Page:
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Four Crucial Grounds For Objecting To New Generic Top-Level Domains (gTLDs)

Jun 20, 2012
Ashe-lee Jegathesan

Whether your organization is applying for a new TLD or not, the time to consider how you'll handle identifying risks is now

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ICANN, the governing body for internet domain names, will soon begin processing nearly 2,000 applications for new top level domain (TLD) names. From “.brands” like .google, to “.genericwords” such as .music, or “.communities” such as .nyc, these names will soon begin an evaluation process to see if they will join familiar TLDs like .com, beginning in 2013.

For most organizations, sifting through all those applications to find the few that pose a trademark or business risk will be a time-consuming task. There will be thousands of pages to research. With only 60 days to file a public comment after all the applications are publicly revealed, and about seven months to file an objection, every day will count. Whether your organization is applying for a new TLD or not, the time to consider how you’ll handle identifying risks is now.

The Big Reveal

On June 13, ICANN will publicly post all gTLD character ‘strings’ that have been applied for, as well as identify the organizations that have applied for each string and how the TLD is intended to be used.

Brand owners and trademark holders will need to check out who has applied (and what they have applied for) so that they can assess the potential impact that a successful application and new TLD will have on their business interests. Some brand owners may find that another organization has applied for an exact match to one of their brands, or an industry term that relates to one or more of their brands.

Comment or Object?

There will be two primary response mechanisms available to organizations concerned with specific TLD applications – a free comment or a formal objection.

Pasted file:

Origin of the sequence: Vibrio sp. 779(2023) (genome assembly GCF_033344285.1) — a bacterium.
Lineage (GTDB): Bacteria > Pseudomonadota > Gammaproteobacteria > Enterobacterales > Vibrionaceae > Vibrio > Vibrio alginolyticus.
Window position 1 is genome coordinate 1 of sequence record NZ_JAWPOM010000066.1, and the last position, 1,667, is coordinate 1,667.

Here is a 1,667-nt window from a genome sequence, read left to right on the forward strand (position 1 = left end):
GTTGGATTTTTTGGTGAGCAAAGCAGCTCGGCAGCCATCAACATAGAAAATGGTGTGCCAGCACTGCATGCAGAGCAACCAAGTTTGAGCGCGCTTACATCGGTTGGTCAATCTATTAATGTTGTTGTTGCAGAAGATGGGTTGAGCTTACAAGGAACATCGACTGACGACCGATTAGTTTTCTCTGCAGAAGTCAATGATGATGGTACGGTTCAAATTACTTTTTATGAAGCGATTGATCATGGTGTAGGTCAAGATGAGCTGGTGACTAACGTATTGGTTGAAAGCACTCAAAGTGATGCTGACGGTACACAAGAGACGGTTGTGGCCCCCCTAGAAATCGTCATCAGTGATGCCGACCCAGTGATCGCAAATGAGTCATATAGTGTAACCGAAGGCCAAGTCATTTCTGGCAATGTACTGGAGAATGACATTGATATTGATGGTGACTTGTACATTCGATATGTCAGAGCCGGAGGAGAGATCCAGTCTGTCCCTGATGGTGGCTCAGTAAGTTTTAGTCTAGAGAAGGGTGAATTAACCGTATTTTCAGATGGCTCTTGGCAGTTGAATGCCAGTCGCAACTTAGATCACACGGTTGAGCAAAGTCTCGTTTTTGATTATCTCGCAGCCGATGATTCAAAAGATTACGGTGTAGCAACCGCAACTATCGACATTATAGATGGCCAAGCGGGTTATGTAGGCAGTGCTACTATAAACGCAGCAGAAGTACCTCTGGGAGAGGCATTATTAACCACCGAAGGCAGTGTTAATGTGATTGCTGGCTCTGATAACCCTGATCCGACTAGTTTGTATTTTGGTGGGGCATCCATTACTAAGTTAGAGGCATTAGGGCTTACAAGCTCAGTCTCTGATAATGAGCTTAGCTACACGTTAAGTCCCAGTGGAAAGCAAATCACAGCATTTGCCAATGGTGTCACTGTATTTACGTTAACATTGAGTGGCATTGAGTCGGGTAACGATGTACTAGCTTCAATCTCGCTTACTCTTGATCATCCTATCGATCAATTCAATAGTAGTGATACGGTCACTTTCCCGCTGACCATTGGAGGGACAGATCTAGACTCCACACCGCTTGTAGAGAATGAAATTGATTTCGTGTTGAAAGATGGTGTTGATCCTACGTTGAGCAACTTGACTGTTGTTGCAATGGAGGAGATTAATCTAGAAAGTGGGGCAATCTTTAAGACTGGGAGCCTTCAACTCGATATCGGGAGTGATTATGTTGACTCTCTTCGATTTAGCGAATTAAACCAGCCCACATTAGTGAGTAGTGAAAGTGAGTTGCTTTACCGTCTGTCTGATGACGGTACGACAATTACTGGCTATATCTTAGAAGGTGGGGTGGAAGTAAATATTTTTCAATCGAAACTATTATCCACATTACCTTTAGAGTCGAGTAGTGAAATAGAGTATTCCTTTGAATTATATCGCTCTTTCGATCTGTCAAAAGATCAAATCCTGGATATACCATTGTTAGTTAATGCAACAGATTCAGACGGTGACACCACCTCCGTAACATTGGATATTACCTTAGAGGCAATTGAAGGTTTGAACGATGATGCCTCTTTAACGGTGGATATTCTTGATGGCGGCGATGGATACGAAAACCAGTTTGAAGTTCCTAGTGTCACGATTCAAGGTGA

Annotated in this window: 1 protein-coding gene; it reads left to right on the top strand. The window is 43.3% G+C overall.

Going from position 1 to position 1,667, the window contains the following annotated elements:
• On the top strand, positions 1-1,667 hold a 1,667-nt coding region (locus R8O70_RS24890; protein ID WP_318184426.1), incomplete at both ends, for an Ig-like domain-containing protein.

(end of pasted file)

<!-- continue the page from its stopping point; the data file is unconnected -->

The 60-day comment period allows anyone to submit a comment on any application, free of charge. Comments are reviewed by the TLD application’s evaluation panel, and should concern only matters related to the evaluation criteria set out in the Application Guidebook.

Examples of areas where a comment would be meaningful to the evaluation panel could be an applicant’s poor understanding of technical requirements to operate a new gTLD, lack of robust registration and abuse or rights management policies, or a weakness in the application business model.

However, it is important to note that potential legal rights infringements do not fall into the comment category, and ICANN has made clear that “comments on matters associated with formal objections will not be considered by panels during initial evaluation”.

In other words, it’s important to know what constitutes a formal objection so you don’t waste your time on a comment that actually won’t be considered.

Four Crucial Grounds For Objection

There is a seven-month window in which a formal objection may be filed in relation to any of the strings posted on Reveal Day. The grounds for objection fall into four categories:

1. String Confusion Objection – The applied-for gTLD character string is so similar to an existing TLD or to another applied-for gTLD string that user confusion would likely result if both TLDs were approved. Only existing TLD operators or other applicants can

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